PRINCETON, NJ--Bristol-Myers Squibb here will be beefing up its bioinformatics department as part of an ambitious effort to double the company's new drug output in five years, but the company's research culture may change in the process. "We are ramping up our genomics department and are actively recruiting to fill a lot openings," confirmed Wes Cosand, the company's director of genomics technology.
The informatics expansion comes amidst a major growth push by the pharmaceutical maker. At a meeting of Wall Street analysts last month, company executives announced plans to double the number of new drugs entering the development pipeline to 30 per year by 2003, and boost final product launches to three per year over the same period. To support the effort, Squibb intends to double the number of scientists working on drug discovery to 2,000 and expand alliances with other companies and research institutions. "We are committed to grow our core strengths in discovery, development, new technology, and external alliances," Peter Ringrose, president of Squibb's Pharma ceutical Research Institute, told the analysts. Ringrose recently came to Squibb from Pfizer, where he was also in research management.
He said he plans to replace the almost academic culture that has existed in many of Squibb's research units with one more geared toward bringing new drugs to market. Among the new features is a pay-for-performance reward system for senior research managers, according to Ringrose. Other changes include closing a Seattle laboratory that included bioinformatics staff, hiring a new head of cancer research, and establishing research units in several new areas.
Squibb has already begun its expansion, last month naming Elliott Sigal, an electrical engineer, physician, and former lead executive at the Mercator pharmaceutical company, as vice-president in charge of a new 70-person applied genomics department that includes a bioinformatics unit, along with molecular biology, molecular genetics, and proteomics divisions. While Squibb officials declined to specify how many bioinformatics professionals they will hire, Cosand said the company will be "advertising heavily" beginning early this year and it "is interested in hearing from scientists who want work with us. We are looking for bioinformaticists with a real interest in human biology and disease," he told BioInform. Mean while, all the company's current bioinformatics efforts will be concentrated in the new group, which was formed in April.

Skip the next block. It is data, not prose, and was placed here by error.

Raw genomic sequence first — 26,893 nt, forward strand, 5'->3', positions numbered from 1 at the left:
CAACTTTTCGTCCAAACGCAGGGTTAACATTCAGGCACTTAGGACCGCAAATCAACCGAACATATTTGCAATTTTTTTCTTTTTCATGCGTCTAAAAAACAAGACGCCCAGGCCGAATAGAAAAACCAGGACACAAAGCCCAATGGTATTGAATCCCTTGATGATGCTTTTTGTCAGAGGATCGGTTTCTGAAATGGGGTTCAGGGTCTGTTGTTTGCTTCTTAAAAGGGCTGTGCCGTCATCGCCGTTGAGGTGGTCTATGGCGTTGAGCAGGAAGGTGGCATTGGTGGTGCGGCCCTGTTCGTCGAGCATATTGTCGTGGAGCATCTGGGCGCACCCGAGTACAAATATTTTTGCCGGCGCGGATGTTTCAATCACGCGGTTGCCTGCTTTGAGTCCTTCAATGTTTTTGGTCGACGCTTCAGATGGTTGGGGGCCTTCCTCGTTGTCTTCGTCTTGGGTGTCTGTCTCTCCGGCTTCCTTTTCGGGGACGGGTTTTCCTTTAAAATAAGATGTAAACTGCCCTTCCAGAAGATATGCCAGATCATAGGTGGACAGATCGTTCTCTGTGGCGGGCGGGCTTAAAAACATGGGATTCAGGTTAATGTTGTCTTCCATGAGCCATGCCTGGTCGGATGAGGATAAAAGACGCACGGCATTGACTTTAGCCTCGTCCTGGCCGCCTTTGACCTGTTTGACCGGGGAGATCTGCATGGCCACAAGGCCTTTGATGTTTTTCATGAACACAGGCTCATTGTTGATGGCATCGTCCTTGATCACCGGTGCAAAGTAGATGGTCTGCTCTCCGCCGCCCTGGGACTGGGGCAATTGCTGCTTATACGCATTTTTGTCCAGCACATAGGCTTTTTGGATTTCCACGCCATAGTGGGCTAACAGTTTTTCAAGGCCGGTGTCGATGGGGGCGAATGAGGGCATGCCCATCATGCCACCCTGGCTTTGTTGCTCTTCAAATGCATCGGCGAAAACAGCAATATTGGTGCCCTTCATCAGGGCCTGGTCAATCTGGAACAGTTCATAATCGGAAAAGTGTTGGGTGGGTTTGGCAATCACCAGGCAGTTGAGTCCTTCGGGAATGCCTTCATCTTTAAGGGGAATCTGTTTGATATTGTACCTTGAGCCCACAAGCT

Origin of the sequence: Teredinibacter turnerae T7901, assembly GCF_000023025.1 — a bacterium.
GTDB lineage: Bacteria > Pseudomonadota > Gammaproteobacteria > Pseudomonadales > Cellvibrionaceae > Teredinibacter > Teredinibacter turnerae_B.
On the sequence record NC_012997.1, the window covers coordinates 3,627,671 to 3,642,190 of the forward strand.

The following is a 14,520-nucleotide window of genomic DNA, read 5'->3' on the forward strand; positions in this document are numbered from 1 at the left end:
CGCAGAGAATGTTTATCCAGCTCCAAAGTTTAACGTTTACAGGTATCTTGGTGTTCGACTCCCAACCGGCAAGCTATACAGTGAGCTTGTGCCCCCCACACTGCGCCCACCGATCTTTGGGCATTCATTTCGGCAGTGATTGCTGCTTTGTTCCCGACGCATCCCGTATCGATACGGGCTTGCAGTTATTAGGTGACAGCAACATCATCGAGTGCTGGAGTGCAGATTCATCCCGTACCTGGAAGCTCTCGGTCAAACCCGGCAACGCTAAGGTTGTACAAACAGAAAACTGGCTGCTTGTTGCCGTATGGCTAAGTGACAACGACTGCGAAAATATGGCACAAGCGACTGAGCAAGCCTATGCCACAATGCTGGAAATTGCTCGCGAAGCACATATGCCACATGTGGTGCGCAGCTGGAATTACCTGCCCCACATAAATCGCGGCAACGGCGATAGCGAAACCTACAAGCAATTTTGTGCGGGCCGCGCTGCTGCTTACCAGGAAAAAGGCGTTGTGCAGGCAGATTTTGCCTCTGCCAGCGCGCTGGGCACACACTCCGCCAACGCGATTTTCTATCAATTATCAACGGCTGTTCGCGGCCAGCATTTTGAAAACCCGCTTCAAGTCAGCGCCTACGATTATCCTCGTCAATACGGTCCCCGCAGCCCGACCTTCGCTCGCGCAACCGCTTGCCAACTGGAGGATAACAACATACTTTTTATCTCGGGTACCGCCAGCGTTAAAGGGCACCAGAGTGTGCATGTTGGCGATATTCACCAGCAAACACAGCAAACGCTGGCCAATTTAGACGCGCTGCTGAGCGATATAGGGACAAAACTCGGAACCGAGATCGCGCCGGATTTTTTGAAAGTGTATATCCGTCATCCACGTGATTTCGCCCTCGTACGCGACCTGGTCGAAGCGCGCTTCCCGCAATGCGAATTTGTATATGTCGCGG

The ambitious plans call for bioinformatics expertise to be woven tightly into drug discovery efforts. According to Cosand, "computational biology has no value to our corporation until some biologist does an experiment based on that work. So our goal is to integrate bioinformatics closely with biology and make sure it reflects the primary goal of developing therapeutics. Bioinformatics should meet the needs of the therapeutic areas, rather than develop a number of hits that are then sold to the therapeutic side." In an effort to ensure close cooperation, he said, Squibb will "put our bioinformaticists right next to biologists interested in therapeutic issues."